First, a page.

Pain breeds negativity. So when there's too much pain, there's too much negativity. That's pretty much the story of what happened with this market going into yesterday and continuing today until the sell-off near the close.
I know I felt the gloom. All last week as retailer after retailer disappointed and the oil and technology stocks were pounded mercilessly, I was blown away about how genuinely weak the market had become.
I had been off Friday but was following the market the best I could. It just seemed like there was bad news everywhere you looked. The night before we got that nightmare report from Nordstrom (JWN), the one that pretty much indicated that the consumer had simply stopped shopping. Nordstrom is such a good retailer that you don't say, "Hmm, maybe she stopped shopping at Nordstrom." Instead, you think she just decided that she had everything she needed. When you combine Nordstrom's comments with those of Macy's (M) earlier in the week, how could you reach anything but such a glum conclusion?
Right on top of that came an earnings report from Cisco (CSCO), the technology company that is often thought of as the backbone of the Internet and is part of the Action Alerts PLUS portfolio. The numbers looked totally solid. But the outlook? Decidedly not solid. Indeed, I can only describe it as downbeat, and not because of what Cisco was offering; the product lineup seems very strong. No, it's because of the world, and an obvious slowing of demand.
The brutality of the obviousness of the softening future coupled with the steady drumbeat of the need for the Fed to tighten furthered the gloom. How could you not be gloomy? Here you have the CEO of one of the best technology companies in the world telling you that the global economy is decelerating, and you have Fed governors and Fed presidents talking about the opportunity to raise rates. Why? So they can lower them when the slowdown that Cisco's Chuck Robbins is predicting hits home? Could they be all that obtuse?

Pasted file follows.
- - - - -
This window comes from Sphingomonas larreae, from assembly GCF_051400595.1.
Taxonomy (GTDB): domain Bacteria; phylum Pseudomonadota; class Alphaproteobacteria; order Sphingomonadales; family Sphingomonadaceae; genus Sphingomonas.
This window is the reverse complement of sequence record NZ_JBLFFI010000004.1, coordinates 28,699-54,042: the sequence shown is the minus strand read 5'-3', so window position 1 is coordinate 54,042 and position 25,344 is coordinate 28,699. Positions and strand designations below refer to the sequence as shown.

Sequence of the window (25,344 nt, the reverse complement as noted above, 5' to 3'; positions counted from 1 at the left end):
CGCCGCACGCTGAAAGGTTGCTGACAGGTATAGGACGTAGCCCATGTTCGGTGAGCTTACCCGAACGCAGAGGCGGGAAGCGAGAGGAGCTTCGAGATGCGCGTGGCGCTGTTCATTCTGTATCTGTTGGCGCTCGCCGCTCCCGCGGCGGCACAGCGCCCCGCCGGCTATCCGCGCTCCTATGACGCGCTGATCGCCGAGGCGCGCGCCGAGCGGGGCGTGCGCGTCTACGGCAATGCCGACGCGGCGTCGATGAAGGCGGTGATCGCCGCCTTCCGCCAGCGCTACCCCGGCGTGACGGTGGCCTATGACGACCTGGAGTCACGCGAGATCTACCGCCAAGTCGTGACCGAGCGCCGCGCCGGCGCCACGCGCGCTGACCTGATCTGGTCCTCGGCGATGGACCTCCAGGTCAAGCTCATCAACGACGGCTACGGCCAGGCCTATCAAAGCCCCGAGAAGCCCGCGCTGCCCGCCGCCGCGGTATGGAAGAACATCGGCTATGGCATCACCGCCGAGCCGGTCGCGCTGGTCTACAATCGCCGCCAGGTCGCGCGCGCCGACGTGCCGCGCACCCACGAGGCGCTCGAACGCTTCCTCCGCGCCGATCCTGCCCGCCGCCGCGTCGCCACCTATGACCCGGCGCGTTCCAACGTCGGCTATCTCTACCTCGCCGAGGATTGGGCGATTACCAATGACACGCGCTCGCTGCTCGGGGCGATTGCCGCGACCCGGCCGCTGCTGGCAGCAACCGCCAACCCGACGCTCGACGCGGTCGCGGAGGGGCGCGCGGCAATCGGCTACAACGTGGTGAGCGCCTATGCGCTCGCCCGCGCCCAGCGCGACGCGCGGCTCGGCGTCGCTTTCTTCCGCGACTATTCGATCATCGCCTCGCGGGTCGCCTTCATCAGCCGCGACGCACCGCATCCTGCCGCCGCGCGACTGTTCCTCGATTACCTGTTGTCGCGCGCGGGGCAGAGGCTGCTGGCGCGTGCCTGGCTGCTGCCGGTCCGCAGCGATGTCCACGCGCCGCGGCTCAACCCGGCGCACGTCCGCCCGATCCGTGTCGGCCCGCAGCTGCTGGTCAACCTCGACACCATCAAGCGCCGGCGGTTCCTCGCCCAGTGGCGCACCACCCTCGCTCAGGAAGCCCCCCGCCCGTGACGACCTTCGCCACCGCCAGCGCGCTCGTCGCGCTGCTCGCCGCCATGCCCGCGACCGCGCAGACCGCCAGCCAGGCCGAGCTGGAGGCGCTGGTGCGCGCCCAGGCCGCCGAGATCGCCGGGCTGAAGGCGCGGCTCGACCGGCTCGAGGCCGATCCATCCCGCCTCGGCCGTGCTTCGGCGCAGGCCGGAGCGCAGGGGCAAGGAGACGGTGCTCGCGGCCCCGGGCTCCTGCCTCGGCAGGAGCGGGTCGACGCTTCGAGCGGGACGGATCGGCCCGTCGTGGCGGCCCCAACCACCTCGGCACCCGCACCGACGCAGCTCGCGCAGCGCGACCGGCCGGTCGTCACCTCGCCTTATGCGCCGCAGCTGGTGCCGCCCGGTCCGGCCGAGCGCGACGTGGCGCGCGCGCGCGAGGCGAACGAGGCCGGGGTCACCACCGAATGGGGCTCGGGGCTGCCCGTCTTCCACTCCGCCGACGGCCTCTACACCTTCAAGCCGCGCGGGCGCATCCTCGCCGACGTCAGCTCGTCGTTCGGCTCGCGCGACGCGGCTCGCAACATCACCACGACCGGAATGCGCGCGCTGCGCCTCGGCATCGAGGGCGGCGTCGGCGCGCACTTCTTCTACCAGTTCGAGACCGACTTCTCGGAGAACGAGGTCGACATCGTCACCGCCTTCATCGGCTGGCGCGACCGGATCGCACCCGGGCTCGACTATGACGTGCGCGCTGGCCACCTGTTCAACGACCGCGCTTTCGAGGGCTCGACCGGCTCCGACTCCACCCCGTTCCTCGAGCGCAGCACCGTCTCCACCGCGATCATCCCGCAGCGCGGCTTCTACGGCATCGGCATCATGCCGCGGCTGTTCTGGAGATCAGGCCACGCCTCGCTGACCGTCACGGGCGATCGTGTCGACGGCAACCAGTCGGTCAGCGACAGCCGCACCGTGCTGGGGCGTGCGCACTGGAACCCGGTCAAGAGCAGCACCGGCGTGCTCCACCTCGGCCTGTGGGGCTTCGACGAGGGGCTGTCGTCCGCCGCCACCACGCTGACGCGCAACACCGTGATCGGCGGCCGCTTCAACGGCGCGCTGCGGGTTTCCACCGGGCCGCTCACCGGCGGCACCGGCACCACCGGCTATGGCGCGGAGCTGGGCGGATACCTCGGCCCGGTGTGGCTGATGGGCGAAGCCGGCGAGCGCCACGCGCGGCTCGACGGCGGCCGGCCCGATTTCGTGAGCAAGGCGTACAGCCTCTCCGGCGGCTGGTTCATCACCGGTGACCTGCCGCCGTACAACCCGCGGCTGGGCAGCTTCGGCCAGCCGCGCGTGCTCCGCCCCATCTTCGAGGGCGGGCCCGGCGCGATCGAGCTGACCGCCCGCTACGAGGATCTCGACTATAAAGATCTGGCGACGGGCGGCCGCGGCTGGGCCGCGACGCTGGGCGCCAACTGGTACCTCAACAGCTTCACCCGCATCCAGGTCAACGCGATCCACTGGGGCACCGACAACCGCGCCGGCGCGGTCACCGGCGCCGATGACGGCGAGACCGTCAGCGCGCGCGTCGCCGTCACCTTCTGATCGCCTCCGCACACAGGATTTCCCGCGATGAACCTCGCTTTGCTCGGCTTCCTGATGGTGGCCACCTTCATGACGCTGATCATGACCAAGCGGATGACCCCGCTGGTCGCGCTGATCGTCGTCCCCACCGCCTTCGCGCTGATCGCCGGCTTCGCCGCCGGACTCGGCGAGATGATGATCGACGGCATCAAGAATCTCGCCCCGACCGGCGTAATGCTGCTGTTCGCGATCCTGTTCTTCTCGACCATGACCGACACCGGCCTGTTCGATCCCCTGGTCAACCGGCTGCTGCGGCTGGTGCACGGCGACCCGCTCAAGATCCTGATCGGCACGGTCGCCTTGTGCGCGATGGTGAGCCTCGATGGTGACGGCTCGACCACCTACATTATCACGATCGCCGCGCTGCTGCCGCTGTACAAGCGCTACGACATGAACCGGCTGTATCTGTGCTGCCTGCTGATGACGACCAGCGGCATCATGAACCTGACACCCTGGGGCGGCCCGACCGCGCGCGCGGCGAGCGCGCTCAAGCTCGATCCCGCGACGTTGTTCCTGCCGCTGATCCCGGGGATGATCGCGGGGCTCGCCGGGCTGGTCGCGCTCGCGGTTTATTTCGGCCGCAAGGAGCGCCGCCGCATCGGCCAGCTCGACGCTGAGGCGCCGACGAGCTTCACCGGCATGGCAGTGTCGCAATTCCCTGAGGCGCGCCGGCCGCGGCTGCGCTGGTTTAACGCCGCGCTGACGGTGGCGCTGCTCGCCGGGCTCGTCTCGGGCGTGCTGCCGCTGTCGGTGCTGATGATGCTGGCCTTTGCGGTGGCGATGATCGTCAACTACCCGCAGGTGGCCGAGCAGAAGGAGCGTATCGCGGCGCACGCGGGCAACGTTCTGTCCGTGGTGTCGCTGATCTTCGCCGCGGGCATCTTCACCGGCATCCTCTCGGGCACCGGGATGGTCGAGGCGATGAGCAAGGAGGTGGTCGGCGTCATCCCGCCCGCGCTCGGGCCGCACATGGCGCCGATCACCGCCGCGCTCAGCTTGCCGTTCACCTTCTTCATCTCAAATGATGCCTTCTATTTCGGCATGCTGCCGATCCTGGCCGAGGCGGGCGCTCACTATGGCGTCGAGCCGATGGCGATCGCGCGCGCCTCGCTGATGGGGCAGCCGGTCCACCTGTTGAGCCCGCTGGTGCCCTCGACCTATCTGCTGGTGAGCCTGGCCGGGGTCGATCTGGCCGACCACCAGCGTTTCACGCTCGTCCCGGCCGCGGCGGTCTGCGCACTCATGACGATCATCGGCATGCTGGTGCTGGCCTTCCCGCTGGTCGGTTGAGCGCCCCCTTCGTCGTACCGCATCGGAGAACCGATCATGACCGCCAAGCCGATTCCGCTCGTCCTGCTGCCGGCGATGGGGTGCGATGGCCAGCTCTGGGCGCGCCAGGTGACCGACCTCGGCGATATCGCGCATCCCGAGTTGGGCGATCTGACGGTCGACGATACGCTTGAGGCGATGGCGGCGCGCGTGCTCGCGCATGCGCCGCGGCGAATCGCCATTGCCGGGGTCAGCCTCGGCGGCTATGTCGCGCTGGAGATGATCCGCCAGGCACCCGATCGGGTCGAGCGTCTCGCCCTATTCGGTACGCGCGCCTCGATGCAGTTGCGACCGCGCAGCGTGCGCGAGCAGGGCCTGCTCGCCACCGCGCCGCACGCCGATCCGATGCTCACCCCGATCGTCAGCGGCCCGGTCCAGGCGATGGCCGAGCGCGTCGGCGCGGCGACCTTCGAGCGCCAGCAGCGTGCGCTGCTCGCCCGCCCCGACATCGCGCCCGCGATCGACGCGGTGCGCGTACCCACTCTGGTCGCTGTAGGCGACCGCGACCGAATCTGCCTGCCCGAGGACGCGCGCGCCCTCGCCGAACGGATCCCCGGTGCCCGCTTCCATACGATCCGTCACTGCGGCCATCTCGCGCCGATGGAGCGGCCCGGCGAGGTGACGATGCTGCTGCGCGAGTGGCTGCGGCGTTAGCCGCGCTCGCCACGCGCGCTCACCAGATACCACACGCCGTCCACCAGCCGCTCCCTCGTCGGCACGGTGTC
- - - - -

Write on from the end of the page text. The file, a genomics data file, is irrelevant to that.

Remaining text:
All of this is comes on the back of another pounding of the oil futures, which, in a bizarre twist, is simply regarded as awful news for the economy. The thesis is simple: The money that's being saved at the gas pump is doing nothing, as we know from Nordstrom and Macy's. At the same time, the decline in oil is taking away one of the great growth stories of the era. So it's a double negative whammy!
We all know about the tragedy that unfolded that afternoon, one that put the market's sell-off in perspective. At the same time, though, pain begets gloom, and pain was the most salient emotion most of us felt about the horrendous events in France as they unfolded.
So on Sunday evening I sat down with the charts to take a look at how bad things really were out there. It's something that had special urgency for me because I had missed the close of Friday's market and because the futures were indicating a precipitous drop at the opening of trading. I had that sick feeling in the pit of my stomach that comes from when you know a beat-down lays ahead, especially when I could only find 30 charts with positive action -- this, after scanning about 1,000 pictorials of the most recent action.
Yep, there was some real technical damage out there that was getting worse, not better, and the charts showed that it was accelerating. The Twitter feed was filled with people who said they couldn't take it anymore.